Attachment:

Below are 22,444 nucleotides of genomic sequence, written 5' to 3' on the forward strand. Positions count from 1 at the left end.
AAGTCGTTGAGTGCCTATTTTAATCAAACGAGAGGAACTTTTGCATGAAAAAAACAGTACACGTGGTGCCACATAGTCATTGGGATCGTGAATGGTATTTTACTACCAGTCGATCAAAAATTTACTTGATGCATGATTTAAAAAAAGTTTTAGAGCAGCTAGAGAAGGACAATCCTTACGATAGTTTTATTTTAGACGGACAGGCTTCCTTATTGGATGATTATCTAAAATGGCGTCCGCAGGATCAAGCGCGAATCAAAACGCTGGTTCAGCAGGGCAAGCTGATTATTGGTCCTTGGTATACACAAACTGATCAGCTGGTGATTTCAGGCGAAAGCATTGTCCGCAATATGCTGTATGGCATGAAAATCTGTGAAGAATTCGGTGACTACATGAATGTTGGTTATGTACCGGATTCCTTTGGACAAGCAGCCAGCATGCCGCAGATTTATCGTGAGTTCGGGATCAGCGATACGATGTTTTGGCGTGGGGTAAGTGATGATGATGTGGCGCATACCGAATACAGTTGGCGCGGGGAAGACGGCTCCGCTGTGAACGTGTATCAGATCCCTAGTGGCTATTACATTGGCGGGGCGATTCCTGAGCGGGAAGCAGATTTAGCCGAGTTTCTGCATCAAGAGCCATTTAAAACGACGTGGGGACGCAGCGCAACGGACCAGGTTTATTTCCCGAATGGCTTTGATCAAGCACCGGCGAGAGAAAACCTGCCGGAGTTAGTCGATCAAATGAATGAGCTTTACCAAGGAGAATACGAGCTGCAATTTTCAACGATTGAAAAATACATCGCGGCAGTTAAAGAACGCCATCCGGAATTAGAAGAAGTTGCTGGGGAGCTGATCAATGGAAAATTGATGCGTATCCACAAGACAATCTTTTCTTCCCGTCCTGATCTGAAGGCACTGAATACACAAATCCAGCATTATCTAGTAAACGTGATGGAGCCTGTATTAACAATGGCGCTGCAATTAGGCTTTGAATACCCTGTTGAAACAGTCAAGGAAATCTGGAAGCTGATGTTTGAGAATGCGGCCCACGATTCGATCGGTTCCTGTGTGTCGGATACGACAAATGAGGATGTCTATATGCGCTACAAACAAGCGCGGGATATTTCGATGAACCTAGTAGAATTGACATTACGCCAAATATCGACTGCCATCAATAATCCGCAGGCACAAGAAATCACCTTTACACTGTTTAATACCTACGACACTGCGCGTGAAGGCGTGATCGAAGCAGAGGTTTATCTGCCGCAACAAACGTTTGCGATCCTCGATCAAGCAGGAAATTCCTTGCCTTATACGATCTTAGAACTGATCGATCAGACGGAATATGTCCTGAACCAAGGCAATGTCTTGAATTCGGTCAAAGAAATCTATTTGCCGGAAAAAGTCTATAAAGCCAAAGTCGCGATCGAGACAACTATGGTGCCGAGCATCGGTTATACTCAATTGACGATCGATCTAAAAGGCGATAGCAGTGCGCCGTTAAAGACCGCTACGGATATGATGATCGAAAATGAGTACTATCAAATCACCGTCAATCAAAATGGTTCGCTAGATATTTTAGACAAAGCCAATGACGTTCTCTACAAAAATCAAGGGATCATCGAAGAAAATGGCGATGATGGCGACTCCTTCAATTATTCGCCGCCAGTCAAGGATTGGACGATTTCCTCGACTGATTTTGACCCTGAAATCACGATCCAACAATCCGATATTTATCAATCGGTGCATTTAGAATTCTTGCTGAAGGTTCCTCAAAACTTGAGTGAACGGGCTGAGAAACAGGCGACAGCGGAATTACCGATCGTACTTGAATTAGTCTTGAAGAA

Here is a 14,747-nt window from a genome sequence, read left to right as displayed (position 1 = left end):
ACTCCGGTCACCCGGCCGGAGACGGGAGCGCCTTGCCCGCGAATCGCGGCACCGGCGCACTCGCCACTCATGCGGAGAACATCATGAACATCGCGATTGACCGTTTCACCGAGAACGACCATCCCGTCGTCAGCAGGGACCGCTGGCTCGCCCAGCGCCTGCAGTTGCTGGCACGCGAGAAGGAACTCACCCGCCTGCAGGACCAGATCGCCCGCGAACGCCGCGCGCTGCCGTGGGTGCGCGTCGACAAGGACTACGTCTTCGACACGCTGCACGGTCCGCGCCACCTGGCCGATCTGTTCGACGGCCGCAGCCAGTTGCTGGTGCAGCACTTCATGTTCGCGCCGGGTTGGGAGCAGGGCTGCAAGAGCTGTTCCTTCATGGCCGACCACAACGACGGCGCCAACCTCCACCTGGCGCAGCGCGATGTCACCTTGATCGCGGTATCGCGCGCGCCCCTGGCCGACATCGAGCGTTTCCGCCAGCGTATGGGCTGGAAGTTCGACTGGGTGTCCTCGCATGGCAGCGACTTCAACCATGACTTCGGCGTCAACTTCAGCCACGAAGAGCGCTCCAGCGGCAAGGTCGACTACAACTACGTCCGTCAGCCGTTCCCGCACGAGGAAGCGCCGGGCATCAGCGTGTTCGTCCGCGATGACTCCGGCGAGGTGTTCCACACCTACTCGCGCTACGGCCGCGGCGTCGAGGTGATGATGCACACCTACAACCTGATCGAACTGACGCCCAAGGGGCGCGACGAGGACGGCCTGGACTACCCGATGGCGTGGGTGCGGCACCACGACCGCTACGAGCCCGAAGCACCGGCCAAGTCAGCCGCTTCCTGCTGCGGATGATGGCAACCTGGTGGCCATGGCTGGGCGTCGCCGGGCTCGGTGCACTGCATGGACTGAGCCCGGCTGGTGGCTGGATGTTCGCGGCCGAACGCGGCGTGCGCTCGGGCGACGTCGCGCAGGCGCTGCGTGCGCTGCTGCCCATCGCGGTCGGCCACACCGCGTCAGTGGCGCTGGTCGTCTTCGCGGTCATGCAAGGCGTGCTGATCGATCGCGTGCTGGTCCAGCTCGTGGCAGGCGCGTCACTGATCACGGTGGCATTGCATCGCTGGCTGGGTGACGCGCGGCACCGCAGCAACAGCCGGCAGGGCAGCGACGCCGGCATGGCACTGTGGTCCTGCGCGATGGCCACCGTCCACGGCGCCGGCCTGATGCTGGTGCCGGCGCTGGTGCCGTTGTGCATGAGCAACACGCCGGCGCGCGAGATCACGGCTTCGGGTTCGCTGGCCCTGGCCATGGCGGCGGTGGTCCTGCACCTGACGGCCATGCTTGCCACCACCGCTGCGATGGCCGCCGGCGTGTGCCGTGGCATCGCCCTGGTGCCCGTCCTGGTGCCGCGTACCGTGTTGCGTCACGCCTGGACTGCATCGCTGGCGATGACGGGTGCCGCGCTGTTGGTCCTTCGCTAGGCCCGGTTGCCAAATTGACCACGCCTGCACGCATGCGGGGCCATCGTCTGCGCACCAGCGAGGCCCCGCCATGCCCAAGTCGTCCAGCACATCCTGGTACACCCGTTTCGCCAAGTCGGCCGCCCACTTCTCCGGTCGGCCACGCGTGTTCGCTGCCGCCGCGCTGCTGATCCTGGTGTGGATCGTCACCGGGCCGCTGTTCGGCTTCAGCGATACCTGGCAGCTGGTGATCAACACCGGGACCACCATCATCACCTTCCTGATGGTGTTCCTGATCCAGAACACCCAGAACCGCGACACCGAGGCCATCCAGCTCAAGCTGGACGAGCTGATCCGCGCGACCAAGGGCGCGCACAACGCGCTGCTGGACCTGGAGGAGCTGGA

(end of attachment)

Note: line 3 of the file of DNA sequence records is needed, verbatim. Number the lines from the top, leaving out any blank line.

Here is a 14,747-nt window from a genome sequence, read left to right as displayed (position 1 = left end):